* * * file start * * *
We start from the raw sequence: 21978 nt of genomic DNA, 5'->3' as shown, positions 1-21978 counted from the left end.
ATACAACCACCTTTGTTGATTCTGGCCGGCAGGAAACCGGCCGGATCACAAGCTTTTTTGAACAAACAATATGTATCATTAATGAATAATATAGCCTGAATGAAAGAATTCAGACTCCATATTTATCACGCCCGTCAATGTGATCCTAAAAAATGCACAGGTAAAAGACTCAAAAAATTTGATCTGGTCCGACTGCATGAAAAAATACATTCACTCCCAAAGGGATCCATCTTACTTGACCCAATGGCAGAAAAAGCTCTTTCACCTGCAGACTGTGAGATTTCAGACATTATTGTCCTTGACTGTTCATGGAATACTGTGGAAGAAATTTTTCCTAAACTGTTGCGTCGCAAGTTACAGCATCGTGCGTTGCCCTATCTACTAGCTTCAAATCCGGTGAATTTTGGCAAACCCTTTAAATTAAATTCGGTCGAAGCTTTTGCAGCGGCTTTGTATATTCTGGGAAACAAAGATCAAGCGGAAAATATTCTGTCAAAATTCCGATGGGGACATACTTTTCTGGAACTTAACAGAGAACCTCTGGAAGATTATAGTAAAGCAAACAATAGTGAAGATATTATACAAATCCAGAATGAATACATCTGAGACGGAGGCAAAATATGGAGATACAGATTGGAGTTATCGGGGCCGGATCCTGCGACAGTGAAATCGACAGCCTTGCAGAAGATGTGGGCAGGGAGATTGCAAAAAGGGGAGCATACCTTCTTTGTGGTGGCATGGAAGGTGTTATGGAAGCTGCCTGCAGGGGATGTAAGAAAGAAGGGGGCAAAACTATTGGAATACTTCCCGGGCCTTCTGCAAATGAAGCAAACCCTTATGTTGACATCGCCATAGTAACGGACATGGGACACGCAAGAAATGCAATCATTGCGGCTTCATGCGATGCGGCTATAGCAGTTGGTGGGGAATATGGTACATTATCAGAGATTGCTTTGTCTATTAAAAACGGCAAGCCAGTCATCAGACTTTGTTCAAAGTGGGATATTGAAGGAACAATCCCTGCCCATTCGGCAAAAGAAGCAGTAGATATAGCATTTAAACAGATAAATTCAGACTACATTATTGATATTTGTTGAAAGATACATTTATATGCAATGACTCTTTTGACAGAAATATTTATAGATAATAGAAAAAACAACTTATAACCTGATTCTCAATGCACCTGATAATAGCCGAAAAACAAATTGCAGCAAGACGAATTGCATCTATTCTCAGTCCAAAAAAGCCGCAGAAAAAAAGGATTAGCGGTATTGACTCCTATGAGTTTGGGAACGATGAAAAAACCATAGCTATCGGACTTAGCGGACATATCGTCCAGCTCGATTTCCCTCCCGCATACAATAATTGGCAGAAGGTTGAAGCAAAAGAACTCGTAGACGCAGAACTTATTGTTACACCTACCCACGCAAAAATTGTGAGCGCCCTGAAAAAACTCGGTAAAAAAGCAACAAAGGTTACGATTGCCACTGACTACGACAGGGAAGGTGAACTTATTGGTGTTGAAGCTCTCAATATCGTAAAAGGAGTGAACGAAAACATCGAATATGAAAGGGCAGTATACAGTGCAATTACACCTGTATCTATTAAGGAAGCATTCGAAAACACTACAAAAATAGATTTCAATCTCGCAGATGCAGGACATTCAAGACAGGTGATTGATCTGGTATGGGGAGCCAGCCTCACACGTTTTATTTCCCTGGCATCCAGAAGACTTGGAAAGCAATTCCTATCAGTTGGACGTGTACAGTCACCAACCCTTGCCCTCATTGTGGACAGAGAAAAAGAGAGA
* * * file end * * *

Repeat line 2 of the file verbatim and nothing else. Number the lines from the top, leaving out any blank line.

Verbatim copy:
ATACAACCACCTTTGTTGATTCTGGCCGGCAGGAAACCGGCCGGATCACAAGCTTTTTTGAACAAACAATATGTATCATTAATGAATAATATAGCCTGAATGAAAGAATTCAGACTCCATATTTATCACGCCCGTCAATGTGATCCTAAAAAATGCACAGGTAAAAGACTCAAAAAATTTGATCTGGTCCGACTGCATGAAAAAATACATTCACTCCCAAAGGGATCCATCTTACTTGACCCAATGGCAGAAAAAGCTCTTTCACCTGCAGACTGTGAGATTTCAGACATTATTGTCCTTGACTGTTCATGGAATACTGTGGAAGAAATTTTTCCTAAACTGTTGCGTCGCAAGTTACAGCATCGTGCGTTGCCCTATCTACTAGCTTCAAATCCGGTGAATTTTGGCAAACCCTTTAAATTAAATTCGGTCGAAGCTTTTGCAGCGGCTTTGTATATTCTGGGAAACAAAGATCAAGCGGAAAATATTCTGTCAAAATTCCGATGGGGACATACTTTTCTGGAACTTAACAGAGAACCTCTGGAAGATTATAGTAAAGCAAACAATAGTGAAGATATTATACAAATCCAGAATGAATACATCTGAGACGGAGGCAAAATATGGAGATACAGATTGGAGTTATCGGGGCCGGATCCTGCGACAGTGAAATCGACAGCCTTGCAGAAGATGTGGGCAGGGAGATTGCAAAAAGGGGAGCATACCTTCTTTGTGGTGGCATGGAAGGTGTTATGGAAGCTGCCTGCAGGGGATGTAAGAAAGAAGGGGGCAAAACTATTGGAATACTTCCCGGGCCTTCTGCAAATGAAGCAAACCCTTATGTTGACATCGCCATAGTAACGGACATGGGACACGCAAGAAATGCAATCATTGCGGCTTCATGCGATGCGGCTATAGCAGTTGGTGGGGAATATGGTACATTATCAGAGATTGCTTTGTCTATTAAAAACGGCAAGCCAGTCATCAGACTTTGTTCAAAGTGGGATATTGAAGGAACAATCCCTGCCCATTCGGCAAAAGAAGCAGTAGATATAGCATTTAAACAGATAAATTCAGACTACATTATTGATATTTGTTGAAAGATACATTTATATGCAATGACTCTTTTGACAGAAATATTTATAGATAATAGAAAAAACAACTTATAACCTGATTCTCAATGCACCTGATAATAGCCGAAAAACAAATTGCAGCAAGACGAATTGCATCTATTCTCAGTCCAAAAAAGCCGCAGAAAAAAAGGATTAGCGGTATTGACTCCTATGAGTTTGGGAACGATGAAAAAACCATAGCTATCGGACTTAGCGGACATATCGTCCAGCTCGATTTCCCTCCCGCATACAATAATTGGCAGAAGGTTGAAGCAAAAGAACTCGTAGACGCAGAACTTATTGTTACACCTACCCACGCAAAAATTGTGAGCGCCCTGAAAAAACTCGGTAAAAAAGCAACAAAGGTTACGATTGCCACTGACTACGACAGGGAAGGTGAACTTATTGGTGTTGAAGCTCTCAATATCGTAAAAGGAGTGAACGAAAACATCGAATATGAAAGGGCAGTATACAGTGCAATTACACCTGTATCTATTAAGGAAGCATTCGAAAACACTACAAAAATAGATTTCAATCTCGCAGATGCAGGACATTCAAGACAGGTGATTGATCTGGTATGGGGAGCCAGCCTCACACGTTTTATTTCCCTGGCATCCAGAAGACTTGGAAAGCAATTCCTATCAGTTGGACGTGTACAGTCACCAACCCTTGCCCTCATTGTGGACAGAGAAAAAGAGAGA